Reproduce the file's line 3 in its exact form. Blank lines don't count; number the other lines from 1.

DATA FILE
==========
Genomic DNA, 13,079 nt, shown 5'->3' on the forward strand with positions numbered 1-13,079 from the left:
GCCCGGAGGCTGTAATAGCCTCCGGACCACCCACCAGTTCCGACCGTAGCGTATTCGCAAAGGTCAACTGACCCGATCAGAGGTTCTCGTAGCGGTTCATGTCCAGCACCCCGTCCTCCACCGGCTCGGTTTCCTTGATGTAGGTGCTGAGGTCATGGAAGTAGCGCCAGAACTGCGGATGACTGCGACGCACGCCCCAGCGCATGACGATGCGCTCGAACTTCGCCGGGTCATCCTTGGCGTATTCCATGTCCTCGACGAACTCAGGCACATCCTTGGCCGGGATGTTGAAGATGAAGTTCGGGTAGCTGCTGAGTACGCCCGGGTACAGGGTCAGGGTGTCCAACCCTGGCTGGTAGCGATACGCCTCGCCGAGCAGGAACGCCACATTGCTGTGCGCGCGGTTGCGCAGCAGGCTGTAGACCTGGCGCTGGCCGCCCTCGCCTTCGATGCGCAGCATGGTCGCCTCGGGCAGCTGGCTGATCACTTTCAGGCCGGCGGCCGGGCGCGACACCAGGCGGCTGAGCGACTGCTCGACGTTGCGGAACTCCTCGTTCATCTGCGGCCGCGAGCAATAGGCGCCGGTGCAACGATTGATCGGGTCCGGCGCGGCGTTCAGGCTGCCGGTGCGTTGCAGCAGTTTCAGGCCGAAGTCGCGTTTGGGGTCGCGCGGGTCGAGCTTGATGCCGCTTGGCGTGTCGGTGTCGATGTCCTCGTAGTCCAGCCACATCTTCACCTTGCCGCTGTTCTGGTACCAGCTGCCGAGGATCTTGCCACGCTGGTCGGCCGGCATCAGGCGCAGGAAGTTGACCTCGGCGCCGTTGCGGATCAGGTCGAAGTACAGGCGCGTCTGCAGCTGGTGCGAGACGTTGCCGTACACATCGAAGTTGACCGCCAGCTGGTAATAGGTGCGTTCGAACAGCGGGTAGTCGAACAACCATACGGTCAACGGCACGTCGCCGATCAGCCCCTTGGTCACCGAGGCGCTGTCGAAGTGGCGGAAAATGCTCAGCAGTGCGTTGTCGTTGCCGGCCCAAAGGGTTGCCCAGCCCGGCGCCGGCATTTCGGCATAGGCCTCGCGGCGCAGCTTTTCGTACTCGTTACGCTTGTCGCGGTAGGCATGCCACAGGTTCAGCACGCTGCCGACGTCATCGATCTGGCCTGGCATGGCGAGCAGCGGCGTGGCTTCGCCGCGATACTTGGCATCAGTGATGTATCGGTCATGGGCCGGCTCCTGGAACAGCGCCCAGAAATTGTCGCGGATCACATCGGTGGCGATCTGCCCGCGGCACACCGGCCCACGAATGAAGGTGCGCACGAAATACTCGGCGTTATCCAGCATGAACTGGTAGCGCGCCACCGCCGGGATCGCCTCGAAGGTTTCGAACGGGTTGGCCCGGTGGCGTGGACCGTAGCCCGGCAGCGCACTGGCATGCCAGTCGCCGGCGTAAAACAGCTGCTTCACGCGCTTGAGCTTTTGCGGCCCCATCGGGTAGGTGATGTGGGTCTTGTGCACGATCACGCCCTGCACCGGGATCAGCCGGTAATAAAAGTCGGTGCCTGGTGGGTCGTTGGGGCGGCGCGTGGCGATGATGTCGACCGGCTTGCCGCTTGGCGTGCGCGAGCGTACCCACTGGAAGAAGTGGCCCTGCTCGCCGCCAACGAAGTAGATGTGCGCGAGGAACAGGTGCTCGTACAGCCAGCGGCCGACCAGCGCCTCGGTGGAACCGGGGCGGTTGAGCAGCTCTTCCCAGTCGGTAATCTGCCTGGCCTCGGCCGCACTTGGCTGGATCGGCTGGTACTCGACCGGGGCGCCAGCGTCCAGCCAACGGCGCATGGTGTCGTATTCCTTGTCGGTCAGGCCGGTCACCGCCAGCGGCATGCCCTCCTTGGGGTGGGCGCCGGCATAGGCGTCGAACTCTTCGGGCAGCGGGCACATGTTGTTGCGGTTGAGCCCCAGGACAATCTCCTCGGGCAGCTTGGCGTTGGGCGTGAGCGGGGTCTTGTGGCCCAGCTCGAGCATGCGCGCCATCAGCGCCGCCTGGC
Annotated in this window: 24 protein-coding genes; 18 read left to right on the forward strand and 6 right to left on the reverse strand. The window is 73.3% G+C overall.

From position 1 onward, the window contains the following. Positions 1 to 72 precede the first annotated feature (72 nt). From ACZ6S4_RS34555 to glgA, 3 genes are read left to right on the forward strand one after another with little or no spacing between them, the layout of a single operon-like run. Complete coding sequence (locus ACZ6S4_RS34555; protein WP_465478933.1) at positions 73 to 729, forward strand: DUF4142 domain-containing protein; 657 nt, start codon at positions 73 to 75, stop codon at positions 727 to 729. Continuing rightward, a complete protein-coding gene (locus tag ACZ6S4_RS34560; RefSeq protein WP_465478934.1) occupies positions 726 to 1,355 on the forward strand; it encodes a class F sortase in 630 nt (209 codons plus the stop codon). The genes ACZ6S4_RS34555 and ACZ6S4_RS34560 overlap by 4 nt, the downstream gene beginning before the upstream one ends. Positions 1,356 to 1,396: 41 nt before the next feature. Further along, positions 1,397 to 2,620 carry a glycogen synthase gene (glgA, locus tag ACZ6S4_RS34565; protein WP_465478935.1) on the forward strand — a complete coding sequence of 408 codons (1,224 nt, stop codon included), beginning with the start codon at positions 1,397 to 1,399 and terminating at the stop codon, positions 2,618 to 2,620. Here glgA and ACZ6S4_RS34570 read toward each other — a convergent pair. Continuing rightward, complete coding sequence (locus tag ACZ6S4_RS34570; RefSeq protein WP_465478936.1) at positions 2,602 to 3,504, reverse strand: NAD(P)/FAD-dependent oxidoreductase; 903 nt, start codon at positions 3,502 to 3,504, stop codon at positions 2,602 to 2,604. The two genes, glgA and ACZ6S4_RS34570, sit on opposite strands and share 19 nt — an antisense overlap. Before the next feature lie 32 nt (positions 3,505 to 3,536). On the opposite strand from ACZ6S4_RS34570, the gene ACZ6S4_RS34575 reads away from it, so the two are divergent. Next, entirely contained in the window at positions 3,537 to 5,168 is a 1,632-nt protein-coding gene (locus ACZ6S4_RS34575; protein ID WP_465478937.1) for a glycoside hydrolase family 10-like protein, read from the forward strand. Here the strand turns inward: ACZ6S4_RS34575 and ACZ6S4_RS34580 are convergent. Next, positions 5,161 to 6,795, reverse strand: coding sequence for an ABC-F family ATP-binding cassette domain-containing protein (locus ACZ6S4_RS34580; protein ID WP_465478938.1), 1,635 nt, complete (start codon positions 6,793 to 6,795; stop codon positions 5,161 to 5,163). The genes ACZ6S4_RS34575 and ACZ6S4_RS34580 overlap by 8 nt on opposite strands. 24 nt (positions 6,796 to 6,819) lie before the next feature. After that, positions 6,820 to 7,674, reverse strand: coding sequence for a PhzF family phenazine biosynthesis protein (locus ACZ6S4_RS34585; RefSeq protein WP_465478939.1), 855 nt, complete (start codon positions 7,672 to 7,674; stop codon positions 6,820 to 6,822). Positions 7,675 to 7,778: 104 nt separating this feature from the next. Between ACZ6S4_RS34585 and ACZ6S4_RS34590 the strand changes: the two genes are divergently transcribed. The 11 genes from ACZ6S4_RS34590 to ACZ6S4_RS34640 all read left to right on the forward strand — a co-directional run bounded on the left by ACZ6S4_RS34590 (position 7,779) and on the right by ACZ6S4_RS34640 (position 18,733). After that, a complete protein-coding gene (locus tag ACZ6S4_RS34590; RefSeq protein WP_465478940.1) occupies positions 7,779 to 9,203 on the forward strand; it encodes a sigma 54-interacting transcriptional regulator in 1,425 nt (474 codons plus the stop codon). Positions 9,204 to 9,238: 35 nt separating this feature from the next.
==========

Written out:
Annotated in this window: 24 protein-coding genes; 18 read left to right on the forward strand and 6 right to left on the reverse strand. The window is 73.3% G+C overall.